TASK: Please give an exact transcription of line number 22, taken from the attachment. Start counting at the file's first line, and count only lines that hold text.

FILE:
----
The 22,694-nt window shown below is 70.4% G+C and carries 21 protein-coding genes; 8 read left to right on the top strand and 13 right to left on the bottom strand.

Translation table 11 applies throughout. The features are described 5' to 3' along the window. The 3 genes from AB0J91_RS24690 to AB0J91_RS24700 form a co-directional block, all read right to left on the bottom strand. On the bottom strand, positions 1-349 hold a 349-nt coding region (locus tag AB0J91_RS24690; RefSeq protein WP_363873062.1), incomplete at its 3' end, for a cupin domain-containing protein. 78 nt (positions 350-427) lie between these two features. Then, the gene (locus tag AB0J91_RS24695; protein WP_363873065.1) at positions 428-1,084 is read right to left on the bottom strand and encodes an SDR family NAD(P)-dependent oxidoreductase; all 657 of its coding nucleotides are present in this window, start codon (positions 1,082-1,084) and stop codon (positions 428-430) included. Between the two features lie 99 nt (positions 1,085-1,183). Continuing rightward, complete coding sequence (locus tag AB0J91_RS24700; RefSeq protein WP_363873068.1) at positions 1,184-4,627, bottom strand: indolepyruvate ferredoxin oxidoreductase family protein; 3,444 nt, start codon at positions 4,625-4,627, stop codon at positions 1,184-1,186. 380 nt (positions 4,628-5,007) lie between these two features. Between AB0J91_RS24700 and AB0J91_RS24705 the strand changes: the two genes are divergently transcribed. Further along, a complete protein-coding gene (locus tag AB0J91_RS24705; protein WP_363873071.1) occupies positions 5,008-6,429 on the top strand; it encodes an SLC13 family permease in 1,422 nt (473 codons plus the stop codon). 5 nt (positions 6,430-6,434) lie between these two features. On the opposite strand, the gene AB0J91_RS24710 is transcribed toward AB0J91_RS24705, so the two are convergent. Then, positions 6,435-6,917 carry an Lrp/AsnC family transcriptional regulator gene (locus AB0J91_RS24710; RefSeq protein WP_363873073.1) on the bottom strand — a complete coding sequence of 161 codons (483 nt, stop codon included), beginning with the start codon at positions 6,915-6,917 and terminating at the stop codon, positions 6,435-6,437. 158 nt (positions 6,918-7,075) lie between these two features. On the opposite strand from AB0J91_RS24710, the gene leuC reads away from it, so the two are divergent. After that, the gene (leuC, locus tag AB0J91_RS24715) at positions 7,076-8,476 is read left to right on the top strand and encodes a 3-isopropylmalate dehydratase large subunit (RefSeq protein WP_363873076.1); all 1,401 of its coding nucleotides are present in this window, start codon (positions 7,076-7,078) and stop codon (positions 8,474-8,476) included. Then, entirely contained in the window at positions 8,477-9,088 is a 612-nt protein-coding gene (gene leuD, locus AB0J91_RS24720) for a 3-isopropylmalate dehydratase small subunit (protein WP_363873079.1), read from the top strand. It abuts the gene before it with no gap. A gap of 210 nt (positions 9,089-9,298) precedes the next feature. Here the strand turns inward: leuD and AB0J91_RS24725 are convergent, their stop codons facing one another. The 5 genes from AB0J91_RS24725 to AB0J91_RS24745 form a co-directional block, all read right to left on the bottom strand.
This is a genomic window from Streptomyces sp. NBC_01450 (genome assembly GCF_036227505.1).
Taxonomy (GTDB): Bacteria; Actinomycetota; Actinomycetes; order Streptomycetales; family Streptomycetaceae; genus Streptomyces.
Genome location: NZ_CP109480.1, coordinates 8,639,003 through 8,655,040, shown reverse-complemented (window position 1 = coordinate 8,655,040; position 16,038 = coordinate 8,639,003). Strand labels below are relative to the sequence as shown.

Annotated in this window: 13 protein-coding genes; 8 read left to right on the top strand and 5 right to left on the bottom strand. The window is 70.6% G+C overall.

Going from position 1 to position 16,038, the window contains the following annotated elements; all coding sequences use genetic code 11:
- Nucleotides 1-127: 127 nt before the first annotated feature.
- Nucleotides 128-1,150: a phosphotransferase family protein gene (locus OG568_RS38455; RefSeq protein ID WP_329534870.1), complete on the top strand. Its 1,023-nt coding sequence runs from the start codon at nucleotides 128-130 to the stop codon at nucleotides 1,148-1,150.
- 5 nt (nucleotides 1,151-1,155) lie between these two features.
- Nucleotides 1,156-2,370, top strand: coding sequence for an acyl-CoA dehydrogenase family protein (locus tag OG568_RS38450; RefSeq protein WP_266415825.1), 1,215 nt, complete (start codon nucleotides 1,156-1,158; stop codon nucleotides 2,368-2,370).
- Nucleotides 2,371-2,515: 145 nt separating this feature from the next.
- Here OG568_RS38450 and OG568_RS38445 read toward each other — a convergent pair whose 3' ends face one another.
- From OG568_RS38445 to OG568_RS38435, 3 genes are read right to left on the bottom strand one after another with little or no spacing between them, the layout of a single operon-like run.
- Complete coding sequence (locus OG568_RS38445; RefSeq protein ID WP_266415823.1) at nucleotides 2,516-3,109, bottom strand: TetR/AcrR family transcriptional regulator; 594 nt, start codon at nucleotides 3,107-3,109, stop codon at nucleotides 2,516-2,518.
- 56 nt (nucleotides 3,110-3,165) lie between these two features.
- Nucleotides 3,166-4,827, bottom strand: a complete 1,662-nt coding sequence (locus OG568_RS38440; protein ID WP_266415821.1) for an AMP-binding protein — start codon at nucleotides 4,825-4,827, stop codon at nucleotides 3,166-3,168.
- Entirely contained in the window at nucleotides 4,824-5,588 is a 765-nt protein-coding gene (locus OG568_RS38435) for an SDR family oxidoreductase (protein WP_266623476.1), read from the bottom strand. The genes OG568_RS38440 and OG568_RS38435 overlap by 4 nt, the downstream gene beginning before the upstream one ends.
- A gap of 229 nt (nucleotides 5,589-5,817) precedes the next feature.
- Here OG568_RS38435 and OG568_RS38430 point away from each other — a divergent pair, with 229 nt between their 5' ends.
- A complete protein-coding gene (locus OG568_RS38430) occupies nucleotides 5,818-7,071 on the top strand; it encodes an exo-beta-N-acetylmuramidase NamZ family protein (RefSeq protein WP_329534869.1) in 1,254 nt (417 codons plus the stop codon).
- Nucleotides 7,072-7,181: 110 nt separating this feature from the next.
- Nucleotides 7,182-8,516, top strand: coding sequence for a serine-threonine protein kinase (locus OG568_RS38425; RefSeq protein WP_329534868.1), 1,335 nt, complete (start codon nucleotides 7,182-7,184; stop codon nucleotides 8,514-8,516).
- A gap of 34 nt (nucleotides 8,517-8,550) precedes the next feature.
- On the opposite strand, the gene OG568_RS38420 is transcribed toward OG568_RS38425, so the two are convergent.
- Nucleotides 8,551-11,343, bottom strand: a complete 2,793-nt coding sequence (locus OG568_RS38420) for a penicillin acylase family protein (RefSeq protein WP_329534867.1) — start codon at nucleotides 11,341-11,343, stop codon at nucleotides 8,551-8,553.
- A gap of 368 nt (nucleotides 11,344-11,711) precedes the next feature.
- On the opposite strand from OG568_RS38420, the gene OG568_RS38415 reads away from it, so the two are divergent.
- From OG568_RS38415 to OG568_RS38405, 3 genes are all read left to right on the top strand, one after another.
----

- Nucleotides 7,072-7,181: 110 nt separating this feature from the next.